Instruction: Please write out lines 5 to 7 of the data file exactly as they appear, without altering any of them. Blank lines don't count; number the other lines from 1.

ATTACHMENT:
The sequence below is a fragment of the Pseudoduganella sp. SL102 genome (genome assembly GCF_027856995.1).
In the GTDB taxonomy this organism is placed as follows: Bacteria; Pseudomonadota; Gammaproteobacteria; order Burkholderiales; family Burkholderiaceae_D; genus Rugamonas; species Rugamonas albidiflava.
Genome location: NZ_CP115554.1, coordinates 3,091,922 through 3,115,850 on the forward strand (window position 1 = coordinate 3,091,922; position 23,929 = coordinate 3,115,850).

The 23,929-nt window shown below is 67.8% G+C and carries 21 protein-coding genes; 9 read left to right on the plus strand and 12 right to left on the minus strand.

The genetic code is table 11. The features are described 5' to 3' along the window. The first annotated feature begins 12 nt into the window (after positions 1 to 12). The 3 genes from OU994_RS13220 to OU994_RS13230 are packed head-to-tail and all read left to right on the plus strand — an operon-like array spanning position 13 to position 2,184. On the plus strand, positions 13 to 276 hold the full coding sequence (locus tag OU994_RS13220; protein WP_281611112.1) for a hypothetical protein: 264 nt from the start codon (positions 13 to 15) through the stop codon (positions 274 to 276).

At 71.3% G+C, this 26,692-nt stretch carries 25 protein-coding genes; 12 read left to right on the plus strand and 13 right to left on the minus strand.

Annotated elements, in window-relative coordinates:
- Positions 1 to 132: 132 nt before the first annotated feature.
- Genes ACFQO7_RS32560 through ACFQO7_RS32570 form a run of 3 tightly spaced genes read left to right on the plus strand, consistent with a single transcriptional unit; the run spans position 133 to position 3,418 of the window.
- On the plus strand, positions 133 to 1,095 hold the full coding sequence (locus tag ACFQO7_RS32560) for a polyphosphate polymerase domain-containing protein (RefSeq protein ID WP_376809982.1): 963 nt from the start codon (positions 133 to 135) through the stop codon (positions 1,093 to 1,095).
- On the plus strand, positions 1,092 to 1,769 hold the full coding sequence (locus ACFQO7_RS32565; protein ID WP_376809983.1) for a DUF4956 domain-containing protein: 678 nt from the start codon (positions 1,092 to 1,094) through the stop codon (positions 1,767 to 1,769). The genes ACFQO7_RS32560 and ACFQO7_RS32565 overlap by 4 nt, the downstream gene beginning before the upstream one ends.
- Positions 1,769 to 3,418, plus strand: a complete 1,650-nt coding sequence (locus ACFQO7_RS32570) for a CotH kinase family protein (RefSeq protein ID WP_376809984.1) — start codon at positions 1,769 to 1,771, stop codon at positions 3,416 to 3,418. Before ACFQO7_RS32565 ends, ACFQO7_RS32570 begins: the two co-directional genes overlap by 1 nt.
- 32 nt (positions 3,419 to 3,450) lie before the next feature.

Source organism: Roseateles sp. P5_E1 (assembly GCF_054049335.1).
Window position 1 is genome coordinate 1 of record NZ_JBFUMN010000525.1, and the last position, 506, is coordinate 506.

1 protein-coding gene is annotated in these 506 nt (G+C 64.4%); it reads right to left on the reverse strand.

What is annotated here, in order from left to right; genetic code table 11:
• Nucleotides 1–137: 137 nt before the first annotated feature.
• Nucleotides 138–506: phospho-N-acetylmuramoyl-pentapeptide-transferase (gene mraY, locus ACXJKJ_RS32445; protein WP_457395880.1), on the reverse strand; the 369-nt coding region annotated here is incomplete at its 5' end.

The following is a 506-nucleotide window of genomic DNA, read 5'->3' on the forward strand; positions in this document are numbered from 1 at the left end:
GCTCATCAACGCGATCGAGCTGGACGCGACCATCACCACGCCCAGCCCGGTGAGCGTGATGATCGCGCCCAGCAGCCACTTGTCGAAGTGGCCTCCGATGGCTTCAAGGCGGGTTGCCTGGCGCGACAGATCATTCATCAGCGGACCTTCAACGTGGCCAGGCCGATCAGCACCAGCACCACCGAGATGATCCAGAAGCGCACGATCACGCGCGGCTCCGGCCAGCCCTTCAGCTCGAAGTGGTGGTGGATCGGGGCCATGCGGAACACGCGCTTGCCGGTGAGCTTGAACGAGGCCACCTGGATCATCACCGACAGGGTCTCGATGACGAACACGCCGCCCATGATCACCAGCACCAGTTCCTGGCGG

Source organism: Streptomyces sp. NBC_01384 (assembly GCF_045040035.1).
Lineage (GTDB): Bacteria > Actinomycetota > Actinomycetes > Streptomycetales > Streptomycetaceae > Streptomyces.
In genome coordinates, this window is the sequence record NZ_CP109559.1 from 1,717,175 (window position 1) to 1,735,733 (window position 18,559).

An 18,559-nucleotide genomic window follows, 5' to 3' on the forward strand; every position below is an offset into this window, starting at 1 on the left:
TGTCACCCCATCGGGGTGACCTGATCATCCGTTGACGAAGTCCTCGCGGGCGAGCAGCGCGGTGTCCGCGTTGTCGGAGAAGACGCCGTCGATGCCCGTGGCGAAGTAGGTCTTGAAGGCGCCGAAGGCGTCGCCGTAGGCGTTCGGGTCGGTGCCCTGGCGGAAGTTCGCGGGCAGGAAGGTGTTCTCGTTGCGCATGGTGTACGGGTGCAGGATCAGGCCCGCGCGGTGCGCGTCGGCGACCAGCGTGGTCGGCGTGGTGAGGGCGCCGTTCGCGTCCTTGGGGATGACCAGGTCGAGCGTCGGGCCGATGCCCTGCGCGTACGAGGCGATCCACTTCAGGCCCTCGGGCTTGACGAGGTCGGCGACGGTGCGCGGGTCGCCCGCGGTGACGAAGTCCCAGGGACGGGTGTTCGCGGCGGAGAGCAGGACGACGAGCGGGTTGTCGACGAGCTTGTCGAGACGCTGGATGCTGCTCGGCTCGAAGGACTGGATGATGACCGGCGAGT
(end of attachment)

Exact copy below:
The genetic code is table 11. The features are described 5' to 3' along the window. The first annotated feature begins 12 nt into the window (after positions 1 to 12). The 3 genes from OU994_RS13220 to OU994_RS13230 are packed head-to-tail and all read left to right on the plus strand — an operon-like array spanning position 13 to position 2,184. On the plus strand, positions 13 to 276 hold the full coding sequence (locus tag OU994_RS13220; protein WP_281611112.1) for a hypothetical protein: 264 nt from the start codon (positions 13 to 15) through the stop codon (positions 274 to 276).

At 71.3% G+C, this 26,692-nt stretch carries 25 protein-coding genes; 12 read left to right on the plus strand and 13 right to left on the minus strand.

Annotated elements, in window-relative coordinates: